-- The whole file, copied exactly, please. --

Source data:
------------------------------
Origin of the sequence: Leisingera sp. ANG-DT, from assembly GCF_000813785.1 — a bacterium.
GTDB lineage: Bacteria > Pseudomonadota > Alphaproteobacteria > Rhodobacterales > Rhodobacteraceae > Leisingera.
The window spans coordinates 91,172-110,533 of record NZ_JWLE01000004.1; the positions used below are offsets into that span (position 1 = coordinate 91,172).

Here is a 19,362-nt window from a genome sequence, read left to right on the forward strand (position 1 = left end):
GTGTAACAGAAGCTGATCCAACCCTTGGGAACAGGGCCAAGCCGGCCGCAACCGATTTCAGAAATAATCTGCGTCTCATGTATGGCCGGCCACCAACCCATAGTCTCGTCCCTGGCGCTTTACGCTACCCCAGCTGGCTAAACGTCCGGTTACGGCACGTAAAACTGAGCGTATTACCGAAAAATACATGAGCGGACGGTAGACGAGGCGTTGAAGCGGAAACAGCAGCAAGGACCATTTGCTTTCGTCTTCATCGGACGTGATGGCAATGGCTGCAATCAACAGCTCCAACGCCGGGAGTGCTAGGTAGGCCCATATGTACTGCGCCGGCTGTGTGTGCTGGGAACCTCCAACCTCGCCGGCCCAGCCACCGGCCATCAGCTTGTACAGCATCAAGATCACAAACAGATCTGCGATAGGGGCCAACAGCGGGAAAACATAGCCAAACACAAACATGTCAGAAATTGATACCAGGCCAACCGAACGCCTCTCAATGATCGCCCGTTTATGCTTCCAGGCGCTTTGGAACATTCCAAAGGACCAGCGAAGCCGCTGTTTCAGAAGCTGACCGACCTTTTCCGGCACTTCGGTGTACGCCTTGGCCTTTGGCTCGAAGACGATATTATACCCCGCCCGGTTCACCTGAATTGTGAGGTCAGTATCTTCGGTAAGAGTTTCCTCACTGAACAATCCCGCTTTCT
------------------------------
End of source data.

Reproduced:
Origin of the sequence: Leisingera sp. ANG-DT, from assembly GCF_000813785.1 — a bacterium.
GTDB lineage: Bacteria > Pseudomonadota > Alphaproteobacteria > Rhodobacterales > Rhodobacteraceae > Leisingera.
The window spans coordinates 91,172-110,533 of record NZ_JWLE01000004.1; the positions used below are offsets into that span (position 1 = coordinate 91,172).

Here is a 19,362-nt window from a genome sequence, read left to right on the forward strand (position 1 = left end):
GTGTAACAGAAGCTGATCCAACCCTTGGGAACAGGGCCAAGCCGGCCGCAACCGATTTCAGAAATAATCTGCGTCTCATGTATGGCCGGCCACCAACCCATAGTCTCGTCCCTGGCGCTTTACGCTACCCCAGCTGGCTAAACGTCCGGTTACGGCACGTAAAACTGAGCGTATTACCGAAAAATACATGAGCGGACGGTAGACGAGGCGTTGAAGCGGAAACAGCAGCAAGGACCATTTGCTTTCGTCTTCATCGGACGTGATGGCAATGGCTGCAATCAACAGCTCCAACGCCGGGAGTGCTAGGTAGGCCCATATGTACTGCGCCGGCTGTGTGTGCTGGGAACCTCCAACCTCGCCGGCCCAGCCACCGGCCATCAGCTTGTACAGCATCAAGATCACAAACAGATCTGCGATAGGGGCCAACAGCGGGAAAACATAGCCAAACACAAACATGTCAGAAATTGATACCAGGCCAACCGAACGCCTCTCAATGATCGCCCGTTTATGCTTCCAGGCGCTTTGGAACATTCCAAAGGACCAGCGAAGCCGCTGTTTCAGAAGCTGACCGACCTTTTCCGGCACTTCGGTGTACGCCTTGGCCTTTGGCTCGAAGACGATATTATACCCCGCCCGGTTCACCTGAATTGTGAGGTCAGTATCTTCGGTAAGAGTTTCCTCACTGAACAATCCCGCTTTCT